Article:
As for Petitioner's recommitment on technical violations of his parole, we are constrained to agree with Petitioner that the Board's hearing thereon was untimely. A technical parole violation hearing must be conducted within 120 days of the preliminary hearing pertaining to the violation charges. 37 Pa. Code § 71.2(11). In the case at bar the preliminary hearing was held for Petitioner on September 19, 1978 and his actual hearing, which was ultimately continued, was scheduled for December 19, 1978. This is a period of ninety-one days. The delays from December 19, 1978 until at least May 23, 1979, because of Petitioner's

[ 78 Pa. Commw. Page 201]

    continuance requests, are not charged to the Board. 37 Pa. Code § 71.5(i)(2). Because Petitioner's continuance request of March 27, 1979, however, was until further notice pending post-trial motions, we must construe the May 23, 1979 sentencing of Petitioner as terminating the continuance afforded. See footnote 1 supra. While the date the Board actually received notice of Petitioner's sentencing is not part of the record submitted to this Court, the Board has at no point inferred in its brief to this Court that there was any untoward delay. Thus, the eighty-five days which elapsed between Petitioner's sentencing and the scheduled hearing date of August 16, 1979 combined with the ninety-one days between the preliminary hearing and the first scheduled hearing, presents us with 176 days for which the Board has proffered no explanation for its delay. Additionally, while the delay engendered on August 30, 1979 by the apparent impropriety of the hearing examiner sitting for both the preliminary and actual hearings on the technical parole violations charged, would have arguably been excusable had the delay been for a reasonable time, 37 Pa. Code § 71.5(i)(3), a delay of seventy days, as happened here, is not reasonable absent mitigating circumstances. As the Board has failed to assert such circumstances, nor any reason why such a delay was necessary, we believe at least a fair portion of the seventy days transpiring between the hearing of August 30, 1979 and that of November 8, 1979 are also chargeable to the Board. Accordingly, while we cannot state with specificity just how far in excess of the 120 day time frame Petitioner's hearing was held,*fn2 we do have a period of approximately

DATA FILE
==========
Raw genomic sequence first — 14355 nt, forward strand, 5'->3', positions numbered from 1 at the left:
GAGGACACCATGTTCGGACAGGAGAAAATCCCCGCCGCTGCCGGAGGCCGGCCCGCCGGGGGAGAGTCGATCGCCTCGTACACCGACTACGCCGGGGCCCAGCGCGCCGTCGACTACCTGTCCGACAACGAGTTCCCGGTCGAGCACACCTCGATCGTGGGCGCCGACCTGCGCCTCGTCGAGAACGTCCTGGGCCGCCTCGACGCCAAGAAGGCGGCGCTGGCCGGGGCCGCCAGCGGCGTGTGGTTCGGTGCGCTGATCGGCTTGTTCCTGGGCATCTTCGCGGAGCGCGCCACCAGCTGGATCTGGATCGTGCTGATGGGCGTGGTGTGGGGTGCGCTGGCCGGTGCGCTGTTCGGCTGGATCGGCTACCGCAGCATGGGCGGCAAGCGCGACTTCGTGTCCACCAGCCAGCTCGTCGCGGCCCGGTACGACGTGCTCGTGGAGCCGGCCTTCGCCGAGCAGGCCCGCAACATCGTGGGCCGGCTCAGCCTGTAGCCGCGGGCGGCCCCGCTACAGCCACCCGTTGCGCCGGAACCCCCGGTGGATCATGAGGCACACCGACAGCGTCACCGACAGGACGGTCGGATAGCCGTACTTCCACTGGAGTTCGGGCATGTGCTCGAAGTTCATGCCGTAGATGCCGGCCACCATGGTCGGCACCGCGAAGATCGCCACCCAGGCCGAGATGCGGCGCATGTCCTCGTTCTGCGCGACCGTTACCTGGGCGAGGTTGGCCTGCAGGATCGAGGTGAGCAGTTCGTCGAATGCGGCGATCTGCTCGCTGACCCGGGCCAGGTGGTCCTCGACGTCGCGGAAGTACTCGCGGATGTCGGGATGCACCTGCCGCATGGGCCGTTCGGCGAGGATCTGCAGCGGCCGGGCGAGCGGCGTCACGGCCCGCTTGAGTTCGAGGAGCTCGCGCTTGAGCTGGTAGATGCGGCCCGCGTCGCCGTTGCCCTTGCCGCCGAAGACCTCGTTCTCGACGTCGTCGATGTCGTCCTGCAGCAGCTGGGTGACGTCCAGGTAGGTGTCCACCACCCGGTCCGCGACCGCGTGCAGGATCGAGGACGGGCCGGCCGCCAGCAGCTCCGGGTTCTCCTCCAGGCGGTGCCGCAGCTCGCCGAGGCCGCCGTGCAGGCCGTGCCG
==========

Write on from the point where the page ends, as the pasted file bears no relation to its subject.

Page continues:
[ 78 Pa. Commw. Page 202246]

days for which no explanation has been tendered by the Board. Even permitting reasonable periods of leeway for the receipt of appropriate notices and the rescheduling of the technical violation aspect of the August 30, 1979 hearing, it is clear that the Board failed to hold Petitioner's technical parole violation hearing within the required 120 days. Accordingly, the Board's denial of administrative relief from its decision to recommit Petitioner as a technical parole violator is reversed. See Capers v. Pennsylvania Board of Probation and Parole, 42 Pa. Commonwealth Ct. 356, 400 A.2d 922 (1979).


Now, November 3, 1983, the September 17, 1980 decision of the Pennsylvania Board of Probation and Parole in the above captioned matter denying administrative relief to Willie Wiley is affirmed in part and reversed in part consistent with the above opinion. The matter is remanded to the Board for the appropriate recalculation of sentence and jurisdiction is relinquished.


Affirmed in part, reversed in part and remanded.